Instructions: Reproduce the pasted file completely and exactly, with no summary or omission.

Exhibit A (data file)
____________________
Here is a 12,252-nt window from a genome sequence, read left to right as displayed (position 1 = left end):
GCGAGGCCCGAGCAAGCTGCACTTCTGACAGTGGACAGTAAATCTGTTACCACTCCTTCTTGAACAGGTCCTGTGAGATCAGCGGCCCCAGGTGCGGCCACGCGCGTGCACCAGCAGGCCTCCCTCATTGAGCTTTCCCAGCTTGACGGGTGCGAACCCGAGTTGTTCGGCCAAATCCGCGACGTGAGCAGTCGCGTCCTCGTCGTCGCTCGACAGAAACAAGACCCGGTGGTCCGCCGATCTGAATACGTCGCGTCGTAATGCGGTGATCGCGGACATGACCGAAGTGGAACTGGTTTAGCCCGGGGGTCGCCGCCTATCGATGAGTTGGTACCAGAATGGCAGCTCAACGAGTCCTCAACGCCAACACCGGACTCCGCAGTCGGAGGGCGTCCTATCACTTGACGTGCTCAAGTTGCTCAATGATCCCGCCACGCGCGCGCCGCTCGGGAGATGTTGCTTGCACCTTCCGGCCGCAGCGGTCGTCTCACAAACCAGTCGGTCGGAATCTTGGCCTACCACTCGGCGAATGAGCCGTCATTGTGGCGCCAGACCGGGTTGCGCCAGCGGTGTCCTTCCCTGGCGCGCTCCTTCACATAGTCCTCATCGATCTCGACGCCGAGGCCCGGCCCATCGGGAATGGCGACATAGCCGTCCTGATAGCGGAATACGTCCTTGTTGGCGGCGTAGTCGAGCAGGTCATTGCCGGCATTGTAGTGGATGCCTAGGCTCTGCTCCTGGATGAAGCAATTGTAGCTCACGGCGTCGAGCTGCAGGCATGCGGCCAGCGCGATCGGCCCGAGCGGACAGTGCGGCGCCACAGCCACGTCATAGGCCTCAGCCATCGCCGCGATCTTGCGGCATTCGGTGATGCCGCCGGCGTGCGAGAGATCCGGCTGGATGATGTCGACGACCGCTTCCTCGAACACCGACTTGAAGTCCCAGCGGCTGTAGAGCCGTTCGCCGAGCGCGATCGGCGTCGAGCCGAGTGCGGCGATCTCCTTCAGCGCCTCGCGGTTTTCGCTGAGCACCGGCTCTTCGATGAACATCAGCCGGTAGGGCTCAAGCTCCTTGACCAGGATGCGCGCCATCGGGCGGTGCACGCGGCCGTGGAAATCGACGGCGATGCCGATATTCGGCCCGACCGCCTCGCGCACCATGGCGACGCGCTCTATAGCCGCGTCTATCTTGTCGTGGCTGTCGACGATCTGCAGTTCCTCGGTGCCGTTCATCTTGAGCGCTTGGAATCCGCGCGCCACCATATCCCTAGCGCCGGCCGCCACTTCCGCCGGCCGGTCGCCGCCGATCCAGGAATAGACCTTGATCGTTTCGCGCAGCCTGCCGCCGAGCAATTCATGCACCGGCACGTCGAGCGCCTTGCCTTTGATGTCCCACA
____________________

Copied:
Here is a 12,252-nt window from a genome sequence, read left to right as displayed (position 1 = left end):
GCGAGGCCCGAGCAAGCTGCACTTCTGACAGTGGACAGTAAATCTGTTACCACTCCTTCTTGAACAGGTCCTGTGAGATCAGCGGCCCCAGGTGCGGCCACGCGCGTGCACCAGCAGGCCTCCCTCATTGAGCTTTCCCAGCTTGACGGGTGCGAACCCGAGTTGTTCGGCCAAATCCGCGACGTGAGCAGTCGCGTCCTCGTCGTCGCTCGACAGAAACAAGACCCGGTGGTCCGCCGATCTGAATACGTCGCGTCGTAATGCGGTGATCGCGGACATGACCGAAGTGGAACTGGTTTAGCCCGGGGGTCGCCGCCTATCGATGAGTTGGTACCAGAATGGCAGCTCAACGAGTCCTCAACGCCAACACCGGACTCCGCAGTCGGAGGGCGTCCTATCACTTGACGTGCTCAAGTTGCTCAATGATCCCGCCACGCGCGCGCCGCTCGGGAGATGTTGCTTGCACCTTCCGGCCGCAGCGGTCGTCTCACAAACCAGTCGGTCGGAATCTTGGCCTACCACTCGGCGAATGAGCCGTCATTGTGGCGCCAGACCGGGTTGCGCCAGCGGTGTCCTTCCCTGGCGCGCTCCTTCACATAGTCCTCATCGATCTCGACGCCGAGGCCCGGCCCATCGGGAATGGCGACATAGCCGTCCTGATAGCGGAATACGTCCTTGTTGGCGGCGTAGTCGAGCAGGTCATTGCCGGCATTGTAGTGGATGCCTAGGCTCTGCTCCTGGATGAAGCAATTGTAGCTCACGGCGTCGAGCTGCAGGCATGCGGCCAGCGCGATCGGCCCGAGCGGACAGTGCGGCGCCACAGCCACGTCATAGGCCTCAGCCATCGCCGCGATCTTGCGGCATTCGGTGATGCCGCCGGCGTGCGAGAGATCCGGCTGGATGATGTCGACGACCGCTTCCTCGAACACCGACTTGAAGTCCCAGCGGCTGTAGAGCCGTTCGCCGAGCGCGATCGGCGTCGAGCCGAGTGCGGCGATCTCCTTCAGCGCCTCGCGGTTTTCGCTGAGCACCGGCTCTTCGATGAACATCAGCCGGTAGGGCTCAAGCTCCTTGACCAGGATGCGCGCCATCGGGCGGTGCACGCGGCCGTGGAAATCGACGGCGATGCCGATATTCGGCCCGACCGCCTCGCGCACCATGGCGACGCGCTCTATAGCCGCGTCTATCTTGTCGTGGCTGTCGACGATCTGCAGTTCCTCGGTGCCGTTCATCTTGAGCGCTTGGAATCCGCGCGCCACCATATCCCTAGCGCCGGCCGCCACTTCCGCCGGCCGGTCGCCGCCGATCCAGGAATAGACCTTGATCGTTTCGCGCAGCCTGCCGCCGAGCAATTCATGCACCGGCACGTCGAGCGCCTTGCCTTTGATGTCCCACA